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One online music locker arrives and suddenly there’s a bunch of them

It’s hard to know for sure what’s going on with music locker services this week after it appears that Apple has been signing up music labels, and payi

By PETER WHITE

Published: 28 April, 2011

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It’s hard to know for sure what’s going on with music locker services this week after it appears that Apple has been signing up music labels, and paying them for the privilege of putting their content into online lockers, so that it can launch its own service. At least that’s what can be pieced together from reports from All Things Digital, the Wall Street Journal, Reuters and a variety of other digital web blogs, all citing insiders.

What appears to have happened is that Apple, Google and Amazon and perhaps others have all been trying to push the record labels to allow the storage of music content on cloud servers, and working on the concept for some months if not longer, and two weeks ago Amazon just went ahead and announced it, believing that it didn’t need a license from labels, and probably exasperated by what the labels were asking for.

That could well have triggered a flurry of activity with Apple asking why it wasn’t allowed a deal if Amazon was going to be allowed to get away with its unilateral move. The chances are Apple offered to pay for a license to help make it harder for Amazon to get away with the assumption that it doesn’t need one. Google is widely reported to have given up on the whole idea because the labels demands had been too unrealistic. Well that was perhaps before Amazon made its move and Google will be calling on the same people to rejoin the fun. After it has been the cheerleader on cloud services all along.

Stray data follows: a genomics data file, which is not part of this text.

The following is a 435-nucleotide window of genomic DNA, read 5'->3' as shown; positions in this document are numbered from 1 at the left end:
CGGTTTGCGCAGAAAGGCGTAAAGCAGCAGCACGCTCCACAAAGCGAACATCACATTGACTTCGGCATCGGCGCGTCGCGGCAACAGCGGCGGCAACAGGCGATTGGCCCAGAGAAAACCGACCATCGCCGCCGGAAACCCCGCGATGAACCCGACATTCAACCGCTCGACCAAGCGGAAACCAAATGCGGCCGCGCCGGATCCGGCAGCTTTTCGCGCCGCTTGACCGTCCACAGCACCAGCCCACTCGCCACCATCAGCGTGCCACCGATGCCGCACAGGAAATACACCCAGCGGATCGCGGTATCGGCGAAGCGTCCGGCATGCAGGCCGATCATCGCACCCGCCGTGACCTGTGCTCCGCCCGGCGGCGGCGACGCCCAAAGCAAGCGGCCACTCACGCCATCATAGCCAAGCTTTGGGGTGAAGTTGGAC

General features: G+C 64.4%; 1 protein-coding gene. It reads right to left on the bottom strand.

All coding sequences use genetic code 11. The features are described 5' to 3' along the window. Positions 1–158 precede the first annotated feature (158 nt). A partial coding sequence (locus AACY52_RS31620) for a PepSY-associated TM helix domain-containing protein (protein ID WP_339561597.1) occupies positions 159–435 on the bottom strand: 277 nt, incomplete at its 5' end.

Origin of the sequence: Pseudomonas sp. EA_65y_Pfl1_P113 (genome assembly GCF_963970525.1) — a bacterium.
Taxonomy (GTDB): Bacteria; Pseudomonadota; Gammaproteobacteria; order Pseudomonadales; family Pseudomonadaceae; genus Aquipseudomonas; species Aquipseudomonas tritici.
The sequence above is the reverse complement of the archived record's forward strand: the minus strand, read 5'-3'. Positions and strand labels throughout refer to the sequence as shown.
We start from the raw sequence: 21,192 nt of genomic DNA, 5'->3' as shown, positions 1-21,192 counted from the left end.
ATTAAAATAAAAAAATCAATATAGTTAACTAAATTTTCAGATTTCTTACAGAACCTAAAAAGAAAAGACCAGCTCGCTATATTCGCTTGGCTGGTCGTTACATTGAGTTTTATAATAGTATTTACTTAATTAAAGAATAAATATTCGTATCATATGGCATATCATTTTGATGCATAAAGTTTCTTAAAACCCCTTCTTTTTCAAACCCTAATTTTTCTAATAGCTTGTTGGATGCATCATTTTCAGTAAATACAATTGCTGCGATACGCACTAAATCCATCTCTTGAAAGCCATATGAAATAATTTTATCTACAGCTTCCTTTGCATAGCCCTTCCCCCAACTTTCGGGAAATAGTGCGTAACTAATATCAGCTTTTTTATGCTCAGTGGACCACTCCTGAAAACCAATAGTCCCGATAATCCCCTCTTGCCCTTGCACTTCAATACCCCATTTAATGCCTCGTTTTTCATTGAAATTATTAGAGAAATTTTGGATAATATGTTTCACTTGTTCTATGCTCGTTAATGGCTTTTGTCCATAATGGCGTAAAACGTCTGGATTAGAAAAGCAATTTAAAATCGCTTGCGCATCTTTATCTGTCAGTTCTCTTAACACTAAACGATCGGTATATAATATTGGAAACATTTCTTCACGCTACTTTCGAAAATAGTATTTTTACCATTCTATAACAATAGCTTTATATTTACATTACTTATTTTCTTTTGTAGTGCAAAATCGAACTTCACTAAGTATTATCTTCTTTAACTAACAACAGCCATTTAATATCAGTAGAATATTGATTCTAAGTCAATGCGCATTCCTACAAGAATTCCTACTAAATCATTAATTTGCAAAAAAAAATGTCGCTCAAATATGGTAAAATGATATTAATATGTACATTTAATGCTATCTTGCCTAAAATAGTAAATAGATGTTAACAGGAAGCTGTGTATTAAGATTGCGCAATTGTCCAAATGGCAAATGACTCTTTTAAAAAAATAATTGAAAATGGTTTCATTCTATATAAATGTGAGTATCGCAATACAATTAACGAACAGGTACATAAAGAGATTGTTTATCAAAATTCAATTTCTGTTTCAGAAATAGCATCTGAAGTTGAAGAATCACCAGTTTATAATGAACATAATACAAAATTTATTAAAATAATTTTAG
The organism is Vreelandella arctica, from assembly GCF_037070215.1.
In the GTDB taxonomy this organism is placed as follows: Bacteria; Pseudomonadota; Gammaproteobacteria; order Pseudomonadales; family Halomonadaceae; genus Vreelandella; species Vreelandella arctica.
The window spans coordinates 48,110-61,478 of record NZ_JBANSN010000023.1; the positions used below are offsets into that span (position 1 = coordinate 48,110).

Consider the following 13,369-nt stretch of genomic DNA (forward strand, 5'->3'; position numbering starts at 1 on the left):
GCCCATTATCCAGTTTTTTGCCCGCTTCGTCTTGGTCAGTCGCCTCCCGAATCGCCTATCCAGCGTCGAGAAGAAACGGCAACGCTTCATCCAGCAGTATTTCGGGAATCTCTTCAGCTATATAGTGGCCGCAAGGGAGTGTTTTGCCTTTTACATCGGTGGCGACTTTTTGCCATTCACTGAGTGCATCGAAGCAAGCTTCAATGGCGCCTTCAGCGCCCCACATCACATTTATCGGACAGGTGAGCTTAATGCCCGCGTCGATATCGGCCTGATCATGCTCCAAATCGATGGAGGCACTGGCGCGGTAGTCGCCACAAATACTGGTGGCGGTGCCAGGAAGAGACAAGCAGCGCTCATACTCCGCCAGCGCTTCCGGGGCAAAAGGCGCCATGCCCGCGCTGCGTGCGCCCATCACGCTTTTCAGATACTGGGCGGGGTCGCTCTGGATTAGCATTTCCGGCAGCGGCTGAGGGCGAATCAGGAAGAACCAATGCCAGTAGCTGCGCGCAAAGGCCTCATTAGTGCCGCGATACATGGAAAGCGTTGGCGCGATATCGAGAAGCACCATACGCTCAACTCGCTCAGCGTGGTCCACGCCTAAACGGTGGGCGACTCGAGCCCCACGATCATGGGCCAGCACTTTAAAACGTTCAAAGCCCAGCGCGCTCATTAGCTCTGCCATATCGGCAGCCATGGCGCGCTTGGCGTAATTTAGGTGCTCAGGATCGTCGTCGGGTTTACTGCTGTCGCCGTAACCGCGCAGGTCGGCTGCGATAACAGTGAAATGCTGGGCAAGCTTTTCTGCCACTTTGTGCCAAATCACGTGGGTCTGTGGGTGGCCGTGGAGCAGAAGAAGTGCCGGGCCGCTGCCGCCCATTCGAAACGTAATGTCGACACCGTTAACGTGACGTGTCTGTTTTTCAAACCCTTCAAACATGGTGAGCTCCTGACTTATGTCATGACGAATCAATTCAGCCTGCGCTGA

The big difference here is that Apple is already responsible for much of the online sales of the record labels – their futures are inextricably intertwined. Amazon is one of the leading sellers of music on CDs, so ditto – and Google will one day hold the key to getting on and off 100s of millions of Android devices. Record labels can’t afford to let one of them get ahead of the other or get better terms.

Expect both Amazon to quietly license locker rights on the same terms as Apple and for Google to follow close behind that, perhaps a little more publicly.

Apple is thought to be ready to launch its service in the next few weeks, but it may be somewhat less helpful than Amazon’s service to consumers. It will likely use iTunes software to deliver the content to an online locker, and we know how tricky it is getting content out of iTunes to play on a non-Apple device. The Amazon store and content locker is likely to be far friendlier, as may be one that eventually appears from Google.

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